, Volume 28, Issue 3, pp 819–829 | Cite as

Mountain forest growth response to climate change in the Northern Limestone Alps

  • Claudia Hartl-MeierEmail author
  • Christoph Dittmar
  • Christian Zang
  • Andreas Rothe
Original Paper


Key message

Growth response to climate differs between species and elevation. Fir is the most drought-tolerant species. The mountain forests are robust to the climatic changes until now.


Alpine mountain forests provide a wide range of ecological and socio-economic services. Climate change is predicted to challenge these forests, but there are still considerable uncertainties how these ecosystems will be affected. Here, we present a multispecies tree-ring network of 500 trees from the Berchtesgaden Alps (Northern Limestone Alps, Southeast Germany) in order to assess the performance of native mountain forest species under climate change conditions. The dataset comprises 180 spruce, 90 fir, 110 larch and 120 beech trees from different elevations and slope exposures. We analyse the species with respect to: (1) the general growth/climate response; (2) the growth reaction (GR) during the hot summer in 2003 and (3) the growth change (GC) resulting from increasing temperatures since the 1990s. Spruce is identified as the most drought-sensitive species at the lower elevations. Fir shows a high drought tolerance and is well suited with regard to climate change. Larch shows no clear pattern, and beech remains unaffected at lower elevations. The unprecedented temperature increase of the last decades did not induce any distinct GC. The mountain forests of the Berchtesgaden Alps appear to be robust within the climatic changes until now.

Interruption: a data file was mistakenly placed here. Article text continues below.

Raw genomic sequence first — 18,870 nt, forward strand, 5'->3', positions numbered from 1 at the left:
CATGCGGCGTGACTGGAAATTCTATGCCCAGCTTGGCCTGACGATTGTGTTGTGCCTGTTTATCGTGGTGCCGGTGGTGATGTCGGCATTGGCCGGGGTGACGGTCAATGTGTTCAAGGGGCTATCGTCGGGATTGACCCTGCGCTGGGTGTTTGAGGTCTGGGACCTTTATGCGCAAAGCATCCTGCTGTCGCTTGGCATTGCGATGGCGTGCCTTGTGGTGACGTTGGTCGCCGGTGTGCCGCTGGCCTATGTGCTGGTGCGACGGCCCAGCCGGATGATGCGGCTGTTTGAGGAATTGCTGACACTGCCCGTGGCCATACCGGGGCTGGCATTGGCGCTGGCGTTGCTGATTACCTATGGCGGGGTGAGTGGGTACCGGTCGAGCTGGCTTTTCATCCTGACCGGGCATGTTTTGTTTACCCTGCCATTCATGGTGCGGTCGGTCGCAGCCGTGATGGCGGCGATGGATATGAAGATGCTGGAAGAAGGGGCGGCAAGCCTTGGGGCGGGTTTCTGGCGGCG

Tree-rings Climate signal Radial growth Elevational belts Dendroecology Berchtesgaden Alps 



We thank the staff from the Berchtesgaden National Park and the adjacent forest districts, in particular M. Vogel, V. Konnert, R. Baier, M. Hofbeck, H. Neubauer, W. Vogel, M. Gröll., D. Müller, P. Renoth and C. Dinger for supporting site selection and sampling. L. Ma, J. Riepl and F. Forster helped with field and laboratory work, and J. Esper with refining the climate response analysis. We are grateful to the Berchtesgaden National Park for funding this study. C.Z. acknowledges funding by the European Research Council under the European Union’s Seventh Framework Programme (FP7/2007-2013)/ERC grant agreement no. [282250].

Supplementary material

468_2014_994_MOESM1_ESM.pdf (491 kb)
Supplementary material 1 (PDF 490 kb)


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Copyright information

© Springer-Verlag Berlin Heidelberg 2014

Authors and Affiliations

  • Claudia Hartl-Meier
    • 1
    Email author
  • Christoph Dittmar
    • 2
  • Christian Zang
    • 3
  • Andreas Rothe
    • 4
  1. 1.Department of GeographyJohannes Gutenberg UniversityMainzGermany
  2. 2.Environmental Research and Education (UFB)MistelbachGermany
  3. 3.Chair of EcoclimatologyTechnische Universität MünchenFreisingGermany
  4. 4.Faculty of ForestryUniversity of Applied Sciences Weihenstephan-TriesdorfFreisingGermany

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